NOT that long ago those looking for a nicely warmed up family hatchback would have headed to one of Mr Ford's splendid retail outlets for free coffee and a lovely bunch of flowers with any purchase.
This is because that it one of the things Henry's peopleare very good at. As indeed aredesigners at Volkswagen, another accepted source of driving pleasure.
Perhaps, ifthere was a burning desire to look cool and sexy while waiting for the recovery services, an Alfa from the slick chap in shades may have been on the shopping list because, just as there were once Saab fans keen to pretendthey were really airline pilots and not estate agents, others desired to be a Rome policeman. Do not ask me why.
It is unlikely, however, despite the obvious talents of Renaultsport Clios that there would be asudden flash mobbing of any Reggie dealerships to buy a Megane. That despite the fact that the outgoing GT was something of an unsung hero.
These were places for families fluent in maternity speak and able to reel off precise details of ISOFIXpoints and cup holder numbers in just about every van with windows on themarket.
Alternatively they had an overwhelming need to align themselves with cubist art and Louvre season ticket holders so would seek out models like Avantime even though they were clearly a product of a long lunch on the pastis. The cars not the buyers. Although that could be debated.
People so determinedto appear French that theywould willingly talk like that copper in Allo, Allo: "Pudding me but kid yo direct my woof and I to the Vel Satis? I wash to boy one."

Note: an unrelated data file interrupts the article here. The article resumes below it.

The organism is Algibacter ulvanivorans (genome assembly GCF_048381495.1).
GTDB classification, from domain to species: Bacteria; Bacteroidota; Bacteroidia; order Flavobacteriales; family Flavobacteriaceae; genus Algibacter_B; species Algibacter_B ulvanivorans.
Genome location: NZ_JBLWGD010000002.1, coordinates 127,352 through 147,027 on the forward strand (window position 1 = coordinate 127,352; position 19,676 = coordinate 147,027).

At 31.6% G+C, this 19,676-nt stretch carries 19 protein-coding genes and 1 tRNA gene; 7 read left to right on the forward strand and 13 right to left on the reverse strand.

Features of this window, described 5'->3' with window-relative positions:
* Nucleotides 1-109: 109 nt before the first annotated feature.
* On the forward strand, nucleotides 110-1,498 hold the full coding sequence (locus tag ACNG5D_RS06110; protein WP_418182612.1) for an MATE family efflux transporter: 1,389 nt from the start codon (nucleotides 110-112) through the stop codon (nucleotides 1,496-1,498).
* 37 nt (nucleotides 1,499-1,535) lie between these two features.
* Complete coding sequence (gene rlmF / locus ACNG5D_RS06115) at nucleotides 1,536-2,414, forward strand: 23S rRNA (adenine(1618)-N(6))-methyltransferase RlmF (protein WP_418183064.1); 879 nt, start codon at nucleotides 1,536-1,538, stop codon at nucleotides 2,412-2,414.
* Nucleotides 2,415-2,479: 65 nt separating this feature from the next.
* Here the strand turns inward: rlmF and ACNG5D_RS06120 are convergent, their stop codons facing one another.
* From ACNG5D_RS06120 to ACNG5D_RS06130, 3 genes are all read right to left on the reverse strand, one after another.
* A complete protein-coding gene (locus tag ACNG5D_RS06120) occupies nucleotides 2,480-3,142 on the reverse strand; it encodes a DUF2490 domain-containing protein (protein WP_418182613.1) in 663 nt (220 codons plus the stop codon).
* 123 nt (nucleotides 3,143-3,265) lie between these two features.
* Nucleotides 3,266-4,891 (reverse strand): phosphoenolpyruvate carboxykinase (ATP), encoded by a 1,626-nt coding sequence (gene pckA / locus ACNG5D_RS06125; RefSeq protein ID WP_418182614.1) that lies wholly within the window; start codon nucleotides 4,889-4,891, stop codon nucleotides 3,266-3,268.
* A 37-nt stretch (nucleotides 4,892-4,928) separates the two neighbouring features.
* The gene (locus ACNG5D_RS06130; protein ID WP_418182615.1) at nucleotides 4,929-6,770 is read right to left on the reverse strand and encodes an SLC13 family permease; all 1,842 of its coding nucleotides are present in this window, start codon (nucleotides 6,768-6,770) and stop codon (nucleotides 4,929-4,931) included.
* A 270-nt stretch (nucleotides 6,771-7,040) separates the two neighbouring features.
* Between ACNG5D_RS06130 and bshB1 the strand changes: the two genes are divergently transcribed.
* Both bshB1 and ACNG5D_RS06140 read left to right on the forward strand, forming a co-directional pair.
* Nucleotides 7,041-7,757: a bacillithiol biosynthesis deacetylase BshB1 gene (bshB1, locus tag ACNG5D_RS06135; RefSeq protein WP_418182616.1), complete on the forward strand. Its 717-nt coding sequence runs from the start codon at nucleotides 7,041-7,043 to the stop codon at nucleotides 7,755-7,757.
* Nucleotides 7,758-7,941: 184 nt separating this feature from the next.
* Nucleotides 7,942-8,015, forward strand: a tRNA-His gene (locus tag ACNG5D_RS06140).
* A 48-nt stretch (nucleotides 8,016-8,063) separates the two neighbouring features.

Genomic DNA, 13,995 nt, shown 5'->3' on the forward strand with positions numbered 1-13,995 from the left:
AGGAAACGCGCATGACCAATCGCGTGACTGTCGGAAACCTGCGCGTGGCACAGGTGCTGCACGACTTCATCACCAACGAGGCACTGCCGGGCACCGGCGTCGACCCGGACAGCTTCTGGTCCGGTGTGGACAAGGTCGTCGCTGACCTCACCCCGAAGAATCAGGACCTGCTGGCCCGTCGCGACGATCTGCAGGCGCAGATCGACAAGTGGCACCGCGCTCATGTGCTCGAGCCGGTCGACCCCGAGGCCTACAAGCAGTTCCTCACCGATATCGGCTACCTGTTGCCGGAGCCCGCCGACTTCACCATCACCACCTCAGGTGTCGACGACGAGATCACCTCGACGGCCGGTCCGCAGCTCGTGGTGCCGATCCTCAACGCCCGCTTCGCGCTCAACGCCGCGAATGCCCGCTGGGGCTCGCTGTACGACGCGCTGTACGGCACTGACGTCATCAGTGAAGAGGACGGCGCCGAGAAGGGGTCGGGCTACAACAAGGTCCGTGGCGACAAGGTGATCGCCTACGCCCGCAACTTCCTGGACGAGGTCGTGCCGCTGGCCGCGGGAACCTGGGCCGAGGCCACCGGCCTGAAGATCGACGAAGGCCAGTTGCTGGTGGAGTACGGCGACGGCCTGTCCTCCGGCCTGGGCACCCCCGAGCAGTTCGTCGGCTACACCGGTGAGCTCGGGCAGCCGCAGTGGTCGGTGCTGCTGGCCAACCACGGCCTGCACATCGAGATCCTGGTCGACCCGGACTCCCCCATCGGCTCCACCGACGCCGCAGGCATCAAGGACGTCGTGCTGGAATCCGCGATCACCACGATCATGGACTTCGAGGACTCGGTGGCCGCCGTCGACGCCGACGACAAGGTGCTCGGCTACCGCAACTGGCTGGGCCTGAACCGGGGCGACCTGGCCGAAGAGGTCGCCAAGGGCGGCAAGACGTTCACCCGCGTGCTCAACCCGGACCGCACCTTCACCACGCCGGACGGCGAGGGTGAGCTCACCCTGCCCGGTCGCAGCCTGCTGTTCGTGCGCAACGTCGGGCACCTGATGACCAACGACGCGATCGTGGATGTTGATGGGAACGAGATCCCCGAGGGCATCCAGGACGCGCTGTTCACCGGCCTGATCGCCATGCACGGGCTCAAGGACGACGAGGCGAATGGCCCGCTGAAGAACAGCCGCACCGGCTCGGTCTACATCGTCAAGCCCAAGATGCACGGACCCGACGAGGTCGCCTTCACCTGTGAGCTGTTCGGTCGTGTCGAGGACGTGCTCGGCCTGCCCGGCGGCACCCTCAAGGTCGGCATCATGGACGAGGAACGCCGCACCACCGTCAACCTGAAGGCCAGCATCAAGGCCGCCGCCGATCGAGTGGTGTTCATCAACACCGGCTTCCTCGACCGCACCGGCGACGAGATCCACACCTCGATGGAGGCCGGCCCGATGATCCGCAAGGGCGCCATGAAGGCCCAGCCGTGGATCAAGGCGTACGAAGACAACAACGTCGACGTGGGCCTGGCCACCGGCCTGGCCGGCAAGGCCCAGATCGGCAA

All that, however, has changed thanks to the new 202bhp Megane GT Nav, a beautifully sculpted car with punch and smoothness. A car which my ‘woof' has just driven home boosted by the admiring glances of what passes for gendarmerie in Lancashire and having been ogled by some men in suits.
By comparison some of the competition looks like it has been thrown out of the ugly tower via a locked fire door.
Based around a 1.6-litre turbo engine the GT will manage a 62mph sprint in 7.1 seconds. It is not likely to encourage wearing your head back to front but a balanced and mature sporting drive.
The GT is only available with a seven-speed DSG gearbox, not that anyone with an understanding of forward momentum will lose sleep over that. There is a diesel but this is not it.
Don't rely on this car to keep the household budget on track. It may claim a combined consumption of 47mpg but 40 would be more realistic, unless you are missing the point when the answer is a bus ticket. Tax is a middling £130.
So how does it drive? Well, in everyday conditions it is a smooth as mink knickers but the real joy comes when you turn left at the sheep shed and take on the delights of moorland roads.
Footwork is faultless, aided and abetted by something called 4Control, a four-wheel steering technology which also helps urban nimbleness. Anti-skid regulation and understeer control further adds to the rock steady handling.
The GT is lavishly appointed with technical wizardry like the increasingly popular self-parking, crash avoidance and head up display. There is a selection of drive modes.
It has a quality cabin which can be fitted with personalised instruments in five colours. The touch screen is massive and easy to use even for the fat of finger.
Equipment features parking cameras and traffic sign recognition. Entertainment and oooh-ahhs include all the connectivity, a quality radio, streaming from devices and some pretty mood lighting.
Is there anything not to like? Yes paying an extra £1,200 for Alcantara upholstery. But with it the sports seats become among the best around
And so there, for £25,500 is the Megane GT. Not a bad price by any means. French without tears.